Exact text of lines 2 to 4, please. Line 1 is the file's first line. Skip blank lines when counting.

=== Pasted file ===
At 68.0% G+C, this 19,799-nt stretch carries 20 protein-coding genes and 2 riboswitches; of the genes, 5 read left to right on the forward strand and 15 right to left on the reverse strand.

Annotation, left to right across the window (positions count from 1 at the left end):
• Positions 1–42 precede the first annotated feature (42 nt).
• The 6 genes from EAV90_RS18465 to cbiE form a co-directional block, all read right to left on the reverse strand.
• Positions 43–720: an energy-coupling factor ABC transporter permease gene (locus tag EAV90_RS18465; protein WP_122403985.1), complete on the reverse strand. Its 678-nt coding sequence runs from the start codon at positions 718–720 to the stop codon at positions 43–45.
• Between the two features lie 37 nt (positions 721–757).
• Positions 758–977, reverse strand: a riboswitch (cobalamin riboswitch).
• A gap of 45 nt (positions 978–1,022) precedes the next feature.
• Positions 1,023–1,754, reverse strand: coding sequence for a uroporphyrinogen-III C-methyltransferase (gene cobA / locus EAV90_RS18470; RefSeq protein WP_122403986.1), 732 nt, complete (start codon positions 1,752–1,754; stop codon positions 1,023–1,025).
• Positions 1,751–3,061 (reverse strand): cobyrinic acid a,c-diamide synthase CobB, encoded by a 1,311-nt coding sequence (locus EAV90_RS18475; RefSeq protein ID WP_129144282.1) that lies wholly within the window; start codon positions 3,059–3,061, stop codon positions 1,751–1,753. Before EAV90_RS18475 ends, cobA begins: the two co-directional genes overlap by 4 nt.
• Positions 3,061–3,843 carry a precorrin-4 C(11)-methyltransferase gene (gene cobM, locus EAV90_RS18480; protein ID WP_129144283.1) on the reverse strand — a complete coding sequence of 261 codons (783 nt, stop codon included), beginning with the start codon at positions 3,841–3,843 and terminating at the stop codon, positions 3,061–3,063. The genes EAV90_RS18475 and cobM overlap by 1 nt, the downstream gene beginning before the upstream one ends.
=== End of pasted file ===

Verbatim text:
Annotation, left to right across the window (positions count from 1 at the left end):
• Positions 1–42 precede the first annotated feature (42 nt).
• The 6 genes from EAV90_RS18465 to cbiE form a co-directional block, all read right to left on the reverse strand.